Cotehele has been on my must visit list for some time now. A Tudor manor house with 19 acres of gardens and woodland perched above the River Tamar in Cornwall it was once owned by the wealthy Edgecumbe family but is now managed by the National Trust.
The gardens were fading into autumn and, as with most Cornish gardens, are probably at their best in spring and early summer when the azaleas and rhododendrons are in full flourish. But it was not so much the gardens that I had come to visit, strange as it may sound because this was more about a bit of fruity pilgrimage.
The River Tamar forms the boundary between the counties of Devon and Cornwall and, once, used to be a hub of food and flower production. The slopes of the valleys down to the river used to be the site of many market gardens and away from the Tamar orchards covered the land. The area benefited from good rainfall, shelter and ground that warmed up quickly in spring and was particularly famous for its fruit with the first strawberries and cherries being especially prized in London. As far back as 1796 Bere Ferrers was known for its pears, cherries and walnuts but it was really the Victorian period up until the 1940s that saw the peak of production.
Much of the produce was taken down stream by steam boats to Plymouth and Devonport but once the railways came to the area the fruit, vegetables and flowers would leave from stations such as Calstock destined for the markets of Borough, Spitalfields and Covent Garden in London.
Once tourists used to travel upstream on boats to gaze at the blossom that clothed the valleys and the daffodils grown for picking for florists in London. Now the valley is no longer so productive. It’s still possible in places to see where the market gardens once were but the land has mainly become overgrown. At Cotehele, however, they are still trying to preserve the heritage of the area. They have some 13 acres of old orchards and in 2007/08 they established the ‘Mother Orchard’, 8 acres of mainly Cornish and Devon varieties of apples, pears and cherries that have become under threat with the grubbing up of orchards. These trees will act as a gene pool, allowing the National Trust to propagate more trees, for sale and planting at other properties. I’m always astounded by the incredible number of apple varieties we used to have that have fallen foul of modern agriculture, supermarket supply chains and us, the buyers, seemingly happy to buy bland but shiny, uniform and blemish-free fruit. Cornish Gillyflower, Colloggett Pippin and Manaccan Primrose. The names of these forgotten varieties alone make them worth buying.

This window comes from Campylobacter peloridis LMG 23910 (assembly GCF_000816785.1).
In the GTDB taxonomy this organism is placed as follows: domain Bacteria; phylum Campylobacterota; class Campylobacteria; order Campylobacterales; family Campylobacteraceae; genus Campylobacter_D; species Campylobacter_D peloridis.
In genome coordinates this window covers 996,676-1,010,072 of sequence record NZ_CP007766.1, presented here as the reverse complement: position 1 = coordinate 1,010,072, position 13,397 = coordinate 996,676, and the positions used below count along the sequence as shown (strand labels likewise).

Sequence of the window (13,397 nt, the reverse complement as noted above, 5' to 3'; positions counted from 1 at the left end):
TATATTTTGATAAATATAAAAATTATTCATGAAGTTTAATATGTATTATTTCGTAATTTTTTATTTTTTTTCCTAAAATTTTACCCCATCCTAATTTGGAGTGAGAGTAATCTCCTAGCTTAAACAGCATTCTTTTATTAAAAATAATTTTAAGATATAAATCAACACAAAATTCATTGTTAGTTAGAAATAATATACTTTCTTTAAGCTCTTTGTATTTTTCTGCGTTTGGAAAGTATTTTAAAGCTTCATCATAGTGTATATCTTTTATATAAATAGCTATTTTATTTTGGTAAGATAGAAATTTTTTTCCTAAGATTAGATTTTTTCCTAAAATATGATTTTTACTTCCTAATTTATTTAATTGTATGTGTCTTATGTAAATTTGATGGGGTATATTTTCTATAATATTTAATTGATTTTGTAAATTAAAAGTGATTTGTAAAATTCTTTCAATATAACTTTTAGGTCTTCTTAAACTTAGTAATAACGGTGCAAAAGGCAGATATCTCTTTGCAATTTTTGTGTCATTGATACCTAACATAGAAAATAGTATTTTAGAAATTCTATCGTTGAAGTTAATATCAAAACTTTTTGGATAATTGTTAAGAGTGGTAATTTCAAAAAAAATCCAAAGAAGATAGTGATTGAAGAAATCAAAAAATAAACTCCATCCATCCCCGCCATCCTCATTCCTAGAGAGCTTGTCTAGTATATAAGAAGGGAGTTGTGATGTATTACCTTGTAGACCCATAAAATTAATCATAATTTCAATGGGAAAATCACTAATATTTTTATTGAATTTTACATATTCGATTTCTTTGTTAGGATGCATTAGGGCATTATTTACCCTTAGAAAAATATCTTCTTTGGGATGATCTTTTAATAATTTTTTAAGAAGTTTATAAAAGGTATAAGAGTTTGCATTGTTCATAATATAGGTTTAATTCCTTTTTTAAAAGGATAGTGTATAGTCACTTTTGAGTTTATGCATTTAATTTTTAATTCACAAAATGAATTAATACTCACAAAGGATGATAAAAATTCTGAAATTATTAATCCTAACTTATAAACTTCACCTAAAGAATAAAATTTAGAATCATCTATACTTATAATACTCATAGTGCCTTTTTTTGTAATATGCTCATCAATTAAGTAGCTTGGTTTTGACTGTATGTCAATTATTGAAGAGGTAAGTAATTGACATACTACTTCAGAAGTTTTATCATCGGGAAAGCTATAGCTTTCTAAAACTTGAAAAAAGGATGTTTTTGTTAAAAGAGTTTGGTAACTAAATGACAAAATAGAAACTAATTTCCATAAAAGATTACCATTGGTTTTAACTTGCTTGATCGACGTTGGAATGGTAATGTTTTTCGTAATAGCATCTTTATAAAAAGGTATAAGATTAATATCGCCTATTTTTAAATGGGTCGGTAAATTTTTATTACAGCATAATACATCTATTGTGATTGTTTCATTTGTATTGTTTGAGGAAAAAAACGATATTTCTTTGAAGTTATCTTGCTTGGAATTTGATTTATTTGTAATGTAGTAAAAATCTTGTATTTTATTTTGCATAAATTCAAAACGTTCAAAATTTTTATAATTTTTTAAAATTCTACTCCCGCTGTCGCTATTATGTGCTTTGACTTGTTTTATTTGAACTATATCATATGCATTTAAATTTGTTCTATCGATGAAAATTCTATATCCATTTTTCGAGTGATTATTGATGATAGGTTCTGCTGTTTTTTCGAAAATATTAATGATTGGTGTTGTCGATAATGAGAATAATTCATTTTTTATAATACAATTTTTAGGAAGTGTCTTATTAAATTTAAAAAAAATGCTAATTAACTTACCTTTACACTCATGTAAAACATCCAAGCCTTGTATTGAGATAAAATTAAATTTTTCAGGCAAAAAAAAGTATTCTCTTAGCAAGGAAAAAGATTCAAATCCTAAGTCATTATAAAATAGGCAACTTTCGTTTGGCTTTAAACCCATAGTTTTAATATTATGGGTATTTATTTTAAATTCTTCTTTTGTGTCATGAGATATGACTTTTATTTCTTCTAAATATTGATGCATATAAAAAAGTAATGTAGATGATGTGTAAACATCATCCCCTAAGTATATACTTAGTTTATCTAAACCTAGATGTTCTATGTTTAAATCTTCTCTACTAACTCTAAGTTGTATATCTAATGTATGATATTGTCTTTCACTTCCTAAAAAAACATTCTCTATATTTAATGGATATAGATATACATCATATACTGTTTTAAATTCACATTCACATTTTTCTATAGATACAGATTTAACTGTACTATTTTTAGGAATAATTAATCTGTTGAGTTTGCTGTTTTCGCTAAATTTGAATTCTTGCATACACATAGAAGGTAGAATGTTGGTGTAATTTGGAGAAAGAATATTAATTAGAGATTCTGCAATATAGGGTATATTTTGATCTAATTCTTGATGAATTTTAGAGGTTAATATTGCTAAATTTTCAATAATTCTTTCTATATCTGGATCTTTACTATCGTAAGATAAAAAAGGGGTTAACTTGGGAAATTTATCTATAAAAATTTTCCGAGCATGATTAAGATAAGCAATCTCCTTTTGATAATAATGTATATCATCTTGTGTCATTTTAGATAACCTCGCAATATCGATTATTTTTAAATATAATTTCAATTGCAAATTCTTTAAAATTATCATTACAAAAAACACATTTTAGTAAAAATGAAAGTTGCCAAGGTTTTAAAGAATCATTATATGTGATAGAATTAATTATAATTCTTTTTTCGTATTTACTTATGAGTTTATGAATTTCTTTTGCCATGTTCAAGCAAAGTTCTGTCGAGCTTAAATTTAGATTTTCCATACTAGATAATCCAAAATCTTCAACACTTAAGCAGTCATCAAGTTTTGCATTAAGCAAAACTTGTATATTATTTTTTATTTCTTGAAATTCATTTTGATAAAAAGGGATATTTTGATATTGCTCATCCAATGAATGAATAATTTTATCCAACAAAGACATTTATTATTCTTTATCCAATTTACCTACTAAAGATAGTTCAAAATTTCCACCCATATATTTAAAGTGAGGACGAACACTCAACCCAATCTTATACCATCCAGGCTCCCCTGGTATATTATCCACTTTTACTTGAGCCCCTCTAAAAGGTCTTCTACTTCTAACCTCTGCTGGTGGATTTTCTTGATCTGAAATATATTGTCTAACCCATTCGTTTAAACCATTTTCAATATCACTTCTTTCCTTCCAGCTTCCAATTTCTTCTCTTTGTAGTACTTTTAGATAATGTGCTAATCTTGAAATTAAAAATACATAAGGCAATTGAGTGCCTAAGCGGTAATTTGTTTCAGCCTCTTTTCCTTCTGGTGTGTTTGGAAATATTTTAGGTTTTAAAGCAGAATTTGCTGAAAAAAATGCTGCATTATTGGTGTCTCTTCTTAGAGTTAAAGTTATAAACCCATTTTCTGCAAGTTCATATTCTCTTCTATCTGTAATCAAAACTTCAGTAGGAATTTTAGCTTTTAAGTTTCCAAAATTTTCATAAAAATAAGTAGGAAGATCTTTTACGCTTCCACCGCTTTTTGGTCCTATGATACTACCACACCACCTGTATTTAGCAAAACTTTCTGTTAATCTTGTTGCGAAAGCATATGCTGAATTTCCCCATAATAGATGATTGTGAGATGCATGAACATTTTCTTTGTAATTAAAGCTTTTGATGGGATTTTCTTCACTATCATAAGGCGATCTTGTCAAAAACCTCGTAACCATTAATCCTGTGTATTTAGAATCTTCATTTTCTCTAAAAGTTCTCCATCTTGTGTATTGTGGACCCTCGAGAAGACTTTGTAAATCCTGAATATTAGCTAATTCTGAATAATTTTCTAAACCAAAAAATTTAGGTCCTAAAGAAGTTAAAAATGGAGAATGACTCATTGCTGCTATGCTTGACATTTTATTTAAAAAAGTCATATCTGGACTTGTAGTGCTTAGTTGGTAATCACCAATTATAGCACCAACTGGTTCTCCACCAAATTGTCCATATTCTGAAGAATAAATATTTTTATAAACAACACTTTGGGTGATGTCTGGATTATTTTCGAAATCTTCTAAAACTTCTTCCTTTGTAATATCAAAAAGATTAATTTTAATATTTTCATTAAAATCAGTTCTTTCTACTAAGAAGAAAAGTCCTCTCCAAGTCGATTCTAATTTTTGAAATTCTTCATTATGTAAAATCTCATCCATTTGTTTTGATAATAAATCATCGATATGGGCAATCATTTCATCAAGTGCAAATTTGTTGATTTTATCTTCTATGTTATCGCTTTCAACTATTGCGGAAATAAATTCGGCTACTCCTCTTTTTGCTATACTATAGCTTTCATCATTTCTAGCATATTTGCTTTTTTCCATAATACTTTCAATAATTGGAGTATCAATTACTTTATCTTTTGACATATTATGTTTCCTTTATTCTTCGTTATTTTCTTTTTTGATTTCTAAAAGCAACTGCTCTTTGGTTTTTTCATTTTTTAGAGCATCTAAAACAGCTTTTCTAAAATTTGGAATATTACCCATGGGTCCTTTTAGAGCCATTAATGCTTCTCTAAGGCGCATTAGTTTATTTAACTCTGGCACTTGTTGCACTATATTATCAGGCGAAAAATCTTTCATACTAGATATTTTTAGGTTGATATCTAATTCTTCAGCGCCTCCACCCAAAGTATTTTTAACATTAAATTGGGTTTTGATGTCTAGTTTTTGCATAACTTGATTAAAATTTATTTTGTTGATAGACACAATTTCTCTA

The old orchards with their sprawling, lichen covered branches were beautiful and must be an incredible haven for hundreds of species of insects. The trees looked like they had had a hard time, just as many fruit trees do after this year’s appalling weather. The ‘Mother Orchard’ is in its infancy still but it was such an inspiring place and I loved the apple sculpture giving a modern touch. Wellyman was rather more taken by the solar powered mower that was pootling about keeping the paths trimmed. A clever little creation that knew when its battery was running low and would take itself off to its little ‘kennel’ to get a recharge.
At the top of the orchard was a large barn that housed a cider press from the 19th century that had been relocated from Bovey Tracey in Devon, restored and ‘pressed’ into action. It can squeeze 1.5 tonnes of apple pulp in one go making 900 litres of apple juice. There were a few barrels dotted about and Wellyman spotted one that looked like it was in use. Easing the plug out of the barrel we had a sniff and I was nearly floored by the potency of the liquor inside. Wellyman, on the other hand, is made of sterner stuff.
The visit was special for another reason. Some of my family, long before I was born used to live in a small Cornish fishing village not far away. When the fishing industry went into decline at the end of the 19th century and work was hard to find many moved to Plymouth to work in the large naval dockyard and that is what my ancestors did. This is an area they would have known well which added another element, knowing that they would have seen this area in its heyday.
Cotehele has another claim to fame and that is the everlasting garland that is created from over 30,000 flowers grown on the estate which is then hung in the hall. Visitors from November can see the garland being constructed by National trust staff and then see it hanging in place from December. I have yet to see this spectacular but hopefully I’ll time my next visit for winter.
For more information on Cotehele (pronounced Coatheel, by the way) take a look at the National Trust’s website.